Keeping that in mind, and seeing the evidence all around us that people have a difficult time stepping outside of their own subjective, conceptual worlds, then wouldn't it be true to say that people, in general, are not objective, that we truly are blinded to opposing views and reality in some ways? Or that we are easily led and influenced?

Yes. That is true. The difference is that there is hope that we can overcome that subjectivity, that with enough information, and exposure and experimentation, we can learn a few things and maybe even change our minds.

I have personally come to suspect that the only way to begin trying to be more objective is to be completely wrong about something; wrong in an area that you never questioned, wrong in a way that you wouldn't have predicted, wrong in a significant way. Of course, being wrong isn't enough. You have to experience and recognize that wrongness for it to do any good.

"It is not bigotry to be certain we are right; but it is bigotry to be unable to imagine how we might possibly have gone wrong."
--GK Chesterton

When you have the experience of realizing that you were flat-out wrong about an issue, or a person, or your own chosen actions you have a transformative moment....or you should have a transformative moment! ;-)

This is what is called repentance--recognizing your own proclivities for sin, or bad choices, or pride, or misunderstanding. People who understand the depths of their own failures and limitations are people who can excuse the same in others. People who never consider how similar they are to their foes are people who will never be objective.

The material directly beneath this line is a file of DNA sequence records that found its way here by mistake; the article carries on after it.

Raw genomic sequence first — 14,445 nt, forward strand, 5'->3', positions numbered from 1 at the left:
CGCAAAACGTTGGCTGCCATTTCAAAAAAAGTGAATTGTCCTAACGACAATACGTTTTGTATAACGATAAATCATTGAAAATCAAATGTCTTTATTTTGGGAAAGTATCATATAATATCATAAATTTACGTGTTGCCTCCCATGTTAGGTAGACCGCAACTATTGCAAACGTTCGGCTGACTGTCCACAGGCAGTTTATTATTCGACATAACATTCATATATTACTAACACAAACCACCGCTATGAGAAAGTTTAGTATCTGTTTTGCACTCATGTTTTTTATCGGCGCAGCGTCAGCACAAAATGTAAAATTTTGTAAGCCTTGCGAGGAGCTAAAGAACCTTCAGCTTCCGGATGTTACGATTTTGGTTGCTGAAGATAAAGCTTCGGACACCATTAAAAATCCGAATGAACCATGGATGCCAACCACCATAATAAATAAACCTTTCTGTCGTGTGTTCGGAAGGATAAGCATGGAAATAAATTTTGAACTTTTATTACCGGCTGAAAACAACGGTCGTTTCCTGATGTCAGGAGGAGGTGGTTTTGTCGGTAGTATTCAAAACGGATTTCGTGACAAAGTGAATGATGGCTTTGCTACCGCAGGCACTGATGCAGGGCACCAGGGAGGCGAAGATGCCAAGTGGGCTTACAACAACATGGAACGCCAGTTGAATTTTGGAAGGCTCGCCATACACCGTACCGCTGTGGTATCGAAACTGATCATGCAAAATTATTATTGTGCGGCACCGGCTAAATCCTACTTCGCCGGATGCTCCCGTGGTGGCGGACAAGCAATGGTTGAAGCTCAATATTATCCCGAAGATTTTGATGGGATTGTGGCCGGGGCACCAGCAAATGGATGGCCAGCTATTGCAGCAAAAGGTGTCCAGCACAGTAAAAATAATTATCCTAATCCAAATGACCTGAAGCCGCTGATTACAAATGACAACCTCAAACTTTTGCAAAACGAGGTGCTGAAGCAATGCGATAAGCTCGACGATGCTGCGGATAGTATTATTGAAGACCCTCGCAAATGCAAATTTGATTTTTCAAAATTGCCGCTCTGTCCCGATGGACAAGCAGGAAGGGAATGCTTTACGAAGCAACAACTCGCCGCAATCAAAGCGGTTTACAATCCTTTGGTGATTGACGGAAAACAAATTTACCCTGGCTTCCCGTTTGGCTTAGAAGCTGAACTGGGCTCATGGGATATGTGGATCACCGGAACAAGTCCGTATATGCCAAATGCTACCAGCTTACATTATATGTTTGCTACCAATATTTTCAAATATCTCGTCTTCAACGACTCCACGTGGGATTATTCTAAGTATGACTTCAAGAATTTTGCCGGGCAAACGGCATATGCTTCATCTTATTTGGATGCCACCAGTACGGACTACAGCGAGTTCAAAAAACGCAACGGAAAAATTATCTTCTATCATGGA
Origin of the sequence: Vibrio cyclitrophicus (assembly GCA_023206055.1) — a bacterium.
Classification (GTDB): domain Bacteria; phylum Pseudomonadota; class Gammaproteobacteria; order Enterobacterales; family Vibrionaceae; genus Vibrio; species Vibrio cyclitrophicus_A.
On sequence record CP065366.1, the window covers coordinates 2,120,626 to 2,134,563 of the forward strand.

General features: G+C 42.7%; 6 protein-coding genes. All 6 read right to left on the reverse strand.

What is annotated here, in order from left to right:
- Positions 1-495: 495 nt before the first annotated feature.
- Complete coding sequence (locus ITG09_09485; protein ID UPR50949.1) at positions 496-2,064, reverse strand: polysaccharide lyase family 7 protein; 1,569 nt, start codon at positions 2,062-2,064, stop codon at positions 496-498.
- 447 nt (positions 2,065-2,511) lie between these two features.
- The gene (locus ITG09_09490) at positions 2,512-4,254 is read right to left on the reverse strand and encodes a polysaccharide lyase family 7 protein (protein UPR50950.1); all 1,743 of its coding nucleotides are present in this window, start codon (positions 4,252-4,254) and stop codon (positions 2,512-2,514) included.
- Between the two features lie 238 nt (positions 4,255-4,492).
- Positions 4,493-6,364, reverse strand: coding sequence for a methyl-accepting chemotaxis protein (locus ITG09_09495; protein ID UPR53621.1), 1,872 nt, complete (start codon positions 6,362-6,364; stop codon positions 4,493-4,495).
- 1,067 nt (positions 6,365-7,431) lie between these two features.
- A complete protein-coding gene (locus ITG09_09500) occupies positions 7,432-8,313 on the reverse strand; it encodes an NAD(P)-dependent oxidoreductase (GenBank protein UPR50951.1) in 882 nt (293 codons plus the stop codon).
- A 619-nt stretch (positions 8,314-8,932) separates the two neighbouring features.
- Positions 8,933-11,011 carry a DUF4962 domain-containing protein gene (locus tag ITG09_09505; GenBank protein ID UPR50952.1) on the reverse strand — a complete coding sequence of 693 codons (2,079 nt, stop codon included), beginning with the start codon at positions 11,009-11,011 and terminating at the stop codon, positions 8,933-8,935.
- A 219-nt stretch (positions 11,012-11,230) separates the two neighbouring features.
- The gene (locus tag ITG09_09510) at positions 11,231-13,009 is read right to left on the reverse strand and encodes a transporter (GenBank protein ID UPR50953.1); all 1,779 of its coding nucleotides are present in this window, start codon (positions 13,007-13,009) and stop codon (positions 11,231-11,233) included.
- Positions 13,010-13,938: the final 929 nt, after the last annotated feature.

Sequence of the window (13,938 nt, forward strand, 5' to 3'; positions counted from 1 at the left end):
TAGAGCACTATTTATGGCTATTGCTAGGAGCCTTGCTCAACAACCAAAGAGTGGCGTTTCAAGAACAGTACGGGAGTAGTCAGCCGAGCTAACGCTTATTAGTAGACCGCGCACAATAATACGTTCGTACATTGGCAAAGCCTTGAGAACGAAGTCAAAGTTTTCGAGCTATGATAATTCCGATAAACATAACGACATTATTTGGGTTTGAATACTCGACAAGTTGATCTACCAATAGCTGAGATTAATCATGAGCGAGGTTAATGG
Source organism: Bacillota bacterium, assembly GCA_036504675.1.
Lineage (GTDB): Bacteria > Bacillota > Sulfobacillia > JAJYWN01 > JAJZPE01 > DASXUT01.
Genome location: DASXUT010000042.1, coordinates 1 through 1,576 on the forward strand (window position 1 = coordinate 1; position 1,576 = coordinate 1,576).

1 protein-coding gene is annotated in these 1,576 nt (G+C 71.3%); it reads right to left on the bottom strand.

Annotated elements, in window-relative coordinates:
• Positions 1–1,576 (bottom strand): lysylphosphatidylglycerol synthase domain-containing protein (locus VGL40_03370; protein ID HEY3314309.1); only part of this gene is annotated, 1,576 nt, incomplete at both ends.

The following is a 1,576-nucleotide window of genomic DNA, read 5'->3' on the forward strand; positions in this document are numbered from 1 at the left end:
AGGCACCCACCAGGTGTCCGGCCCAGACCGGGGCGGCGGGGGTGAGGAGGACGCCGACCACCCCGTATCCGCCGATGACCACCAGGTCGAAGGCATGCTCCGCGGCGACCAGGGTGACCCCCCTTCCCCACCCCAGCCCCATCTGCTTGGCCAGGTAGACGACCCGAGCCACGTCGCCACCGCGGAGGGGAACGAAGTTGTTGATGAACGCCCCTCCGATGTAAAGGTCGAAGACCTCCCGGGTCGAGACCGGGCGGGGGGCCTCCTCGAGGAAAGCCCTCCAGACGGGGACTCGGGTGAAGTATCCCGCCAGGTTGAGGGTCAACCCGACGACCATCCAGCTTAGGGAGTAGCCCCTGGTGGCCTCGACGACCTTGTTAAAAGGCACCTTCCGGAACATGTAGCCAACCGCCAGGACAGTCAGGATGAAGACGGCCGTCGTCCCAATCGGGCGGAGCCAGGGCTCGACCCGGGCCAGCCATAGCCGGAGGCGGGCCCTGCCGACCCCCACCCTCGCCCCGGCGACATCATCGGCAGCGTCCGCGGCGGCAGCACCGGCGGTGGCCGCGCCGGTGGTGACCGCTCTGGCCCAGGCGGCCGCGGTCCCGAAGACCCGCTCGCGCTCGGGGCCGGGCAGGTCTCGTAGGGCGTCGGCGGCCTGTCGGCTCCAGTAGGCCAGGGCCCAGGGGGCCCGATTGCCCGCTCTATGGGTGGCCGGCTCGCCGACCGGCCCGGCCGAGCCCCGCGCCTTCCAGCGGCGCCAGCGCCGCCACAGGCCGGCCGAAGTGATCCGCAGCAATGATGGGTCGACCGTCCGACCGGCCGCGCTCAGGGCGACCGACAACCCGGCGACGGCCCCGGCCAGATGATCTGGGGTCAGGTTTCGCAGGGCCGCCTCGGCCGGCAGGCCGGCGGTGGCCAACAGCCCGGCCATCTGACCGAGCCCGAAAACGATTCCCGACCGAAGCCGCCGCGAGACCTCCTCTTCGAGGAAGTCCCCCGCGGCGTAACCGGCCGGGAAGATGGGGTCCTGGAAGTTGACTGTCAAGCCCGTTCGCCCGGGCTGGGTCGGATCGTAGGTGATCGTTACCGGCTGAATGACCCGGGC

These are two cornerstone concepts in Christianity; repentance and empathy.

Repentance provides a way of orienting yourself in relation to yourself and God and others and empathy is a way of recognizing that everyone else is in the same boat.

Forgive our trespasses as we forgive those who trespass against us....

With the measure you use, it will be measured to you...

Blessed are the merciful for they shall obtain mercy...

Identifying our own blind spots allows us to try to work around them, and knowing that we have them brings us a step closer to a type of objectivity.

In order to spiritually mature, we have to be willing to admit defeat, admit the possibility that we can be wrong.

If we can do that in our relationships with the help of our religious beliefs, then we should be able to do it politically and scientifically. When the world proves out pet ideas wrong, the correct response is not to fight harder against the possibility but to simply admit that we were wrong and try a different way.